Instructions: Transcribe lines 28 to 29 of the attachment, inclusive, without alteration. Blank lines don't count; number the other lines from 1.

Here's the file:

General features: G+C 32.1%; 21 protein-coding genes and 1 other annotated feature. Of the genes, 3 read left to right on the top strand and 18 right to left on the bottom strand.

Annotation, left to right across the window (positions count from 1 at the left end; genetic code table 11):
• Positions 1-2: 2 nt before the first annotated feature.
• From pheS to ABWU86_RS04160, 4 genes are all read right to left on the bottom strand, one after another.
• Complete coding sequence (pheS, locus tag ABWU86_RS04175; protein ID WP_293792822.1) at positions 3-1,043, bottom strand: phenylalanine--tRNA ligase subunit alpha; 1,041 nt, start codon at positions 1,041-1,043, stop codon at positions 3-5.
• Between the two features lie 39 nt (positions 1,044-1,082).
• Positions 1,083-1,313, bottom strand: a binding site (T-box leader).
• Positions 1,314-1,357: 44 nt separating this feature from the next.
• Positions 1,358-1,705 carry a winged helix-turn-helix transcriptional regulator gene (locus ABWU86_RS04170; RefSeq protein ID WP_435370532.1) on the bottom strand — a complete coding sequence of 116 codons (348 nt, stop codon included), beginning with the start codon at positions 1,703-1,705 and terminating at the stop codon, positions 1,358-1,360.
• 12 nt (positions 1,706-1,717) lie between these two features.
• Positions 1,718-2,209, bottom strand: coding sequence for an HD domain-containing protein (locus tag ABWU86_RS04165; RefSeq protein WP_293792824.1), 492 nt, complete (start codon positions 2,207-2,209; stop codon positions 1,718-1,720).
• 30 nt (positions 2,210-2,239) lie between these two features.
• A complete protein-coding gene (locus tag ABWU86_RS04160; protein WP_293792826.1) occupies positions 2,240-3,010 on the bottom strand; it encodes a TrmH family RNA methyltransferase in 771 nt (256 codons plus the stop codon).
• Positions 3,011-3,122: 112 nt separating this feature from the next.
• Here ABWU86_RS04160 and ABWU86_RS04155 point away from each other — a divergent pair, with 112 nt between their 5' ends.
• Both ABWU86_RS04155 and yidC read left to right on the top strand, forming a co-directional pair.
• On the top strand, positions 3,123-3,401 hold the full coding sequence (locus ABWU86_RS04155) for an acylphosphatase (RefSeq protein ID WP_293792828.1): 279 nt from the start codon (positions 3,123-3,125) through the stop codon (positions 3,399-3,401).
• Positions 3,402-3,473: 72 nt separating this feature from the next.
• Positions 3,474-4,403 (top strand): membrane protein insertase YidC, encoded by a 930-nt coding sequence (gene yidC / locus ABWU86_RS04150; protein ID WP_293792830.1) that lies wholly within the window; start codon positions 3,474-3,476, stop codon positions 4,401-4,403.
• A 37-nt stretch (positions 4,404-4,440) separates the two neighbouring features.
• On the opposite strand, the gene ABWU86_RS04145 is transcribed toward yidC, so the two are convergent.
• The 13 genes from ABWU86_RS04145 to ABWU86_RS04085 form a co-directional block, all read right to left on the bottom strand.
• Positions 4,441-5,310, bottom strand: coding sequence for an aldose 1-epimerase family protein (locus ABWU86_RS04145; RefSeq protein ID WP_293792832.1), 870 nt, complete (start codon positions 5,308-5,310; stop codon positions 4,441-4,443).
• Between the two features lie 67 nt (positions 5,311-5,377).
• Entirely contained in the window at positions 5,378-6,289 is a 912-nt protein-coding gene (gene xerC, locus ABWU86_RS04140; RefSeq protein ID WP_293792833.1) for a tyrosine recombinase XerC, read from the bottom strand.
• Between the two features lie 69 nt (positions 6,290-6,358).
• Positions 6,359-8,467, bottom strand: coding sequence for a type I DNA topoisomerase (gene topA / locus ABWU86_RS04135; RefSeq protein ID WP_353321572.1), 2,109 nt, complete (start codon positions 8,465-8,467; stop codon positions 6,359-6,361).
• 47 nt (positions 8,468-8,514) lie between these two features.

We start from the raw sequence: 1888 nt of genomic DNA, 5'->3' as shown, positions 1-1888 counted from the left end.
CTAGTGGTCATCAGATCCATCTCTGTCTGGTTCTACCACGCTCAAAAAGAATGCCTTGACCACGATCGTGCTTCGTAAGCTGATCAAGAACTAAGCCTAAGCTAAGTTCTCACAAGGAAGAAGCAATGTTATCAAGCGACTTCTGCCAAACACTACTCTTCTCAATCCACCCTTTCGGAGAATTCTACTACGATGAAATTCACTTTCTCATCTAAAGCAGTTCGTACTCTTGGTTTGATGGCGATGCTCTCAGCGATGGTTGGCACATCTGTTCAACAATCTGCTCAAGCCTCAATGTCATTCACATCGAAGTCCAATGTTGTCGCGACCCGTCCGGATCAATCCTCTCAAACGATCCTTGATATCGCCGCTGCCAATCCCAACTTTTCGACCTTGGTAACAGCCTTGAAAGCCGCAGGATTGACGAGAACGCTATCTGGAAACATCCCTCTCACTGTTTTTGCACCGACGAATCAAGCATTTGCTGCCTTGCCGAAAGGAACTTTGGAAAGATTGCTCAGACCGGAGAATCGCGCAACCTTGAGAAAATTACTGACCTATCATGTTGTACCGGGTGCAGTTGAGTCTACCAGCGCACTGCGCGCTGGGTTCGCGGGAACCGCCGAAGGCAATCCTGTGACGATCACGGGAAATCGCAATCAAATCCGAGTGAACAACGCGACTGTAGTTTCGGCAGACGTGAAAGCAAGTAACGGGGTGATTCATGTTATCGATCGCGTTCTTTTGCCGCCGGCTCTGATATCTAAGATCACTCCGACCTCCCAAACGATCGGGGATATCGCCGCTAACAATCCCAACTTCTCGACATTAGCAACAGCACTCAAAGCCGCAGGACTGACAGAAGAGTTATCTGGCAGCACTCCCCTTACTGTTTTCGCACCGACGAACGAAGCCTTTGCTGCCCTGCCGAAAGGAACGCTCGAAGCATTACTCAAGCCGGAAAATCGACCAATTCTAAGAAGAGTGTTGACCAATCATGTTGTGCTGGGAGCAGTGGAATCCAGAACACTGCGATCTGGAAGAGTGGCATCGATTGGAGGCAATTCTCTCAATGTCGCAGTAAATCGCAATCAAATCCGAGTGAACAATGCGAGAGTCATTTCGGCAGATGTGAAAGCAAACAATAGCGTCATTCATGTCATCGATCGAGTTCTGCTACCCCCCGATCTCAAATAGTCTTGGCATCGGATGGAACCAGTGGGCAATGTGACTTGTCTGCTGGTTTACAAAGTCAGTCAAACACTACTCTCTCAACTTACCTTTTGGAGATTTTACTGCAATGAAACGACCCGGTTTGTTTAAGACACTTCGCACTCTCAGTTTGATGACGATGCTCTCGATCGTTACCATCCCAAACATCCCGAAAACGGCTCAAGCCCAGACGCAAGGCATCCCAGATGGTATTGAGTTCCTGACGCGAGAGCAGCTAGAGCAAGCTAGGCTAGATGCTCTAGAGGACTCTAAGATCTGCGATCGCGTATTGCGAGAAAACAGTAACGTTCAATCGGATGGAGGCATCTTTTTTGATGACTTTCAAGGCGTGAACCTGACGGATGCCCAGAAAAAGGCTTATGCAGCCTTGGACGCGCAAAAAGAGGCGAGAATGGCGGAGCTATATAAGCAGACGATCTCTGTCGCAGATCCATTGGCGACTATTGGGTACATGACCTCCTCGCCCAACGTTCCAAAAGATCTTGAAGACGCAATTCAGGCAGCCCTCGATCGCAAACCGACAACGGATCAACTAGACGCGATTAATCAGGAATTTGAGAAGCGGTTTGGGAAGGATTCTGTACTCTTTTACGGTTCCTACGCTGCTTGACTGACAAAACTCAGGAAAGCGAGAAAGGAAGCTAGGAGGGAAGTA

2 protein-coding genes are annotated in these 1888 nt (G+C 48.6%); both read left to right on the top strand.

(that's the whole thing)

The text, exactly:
• 47 nt (positions 8,468-8,514) lie between these two features.

We start from the raw sequence: 1888 nt of genomic DNA, 5'->3' as shown, positions 1-1888 counted from the left end.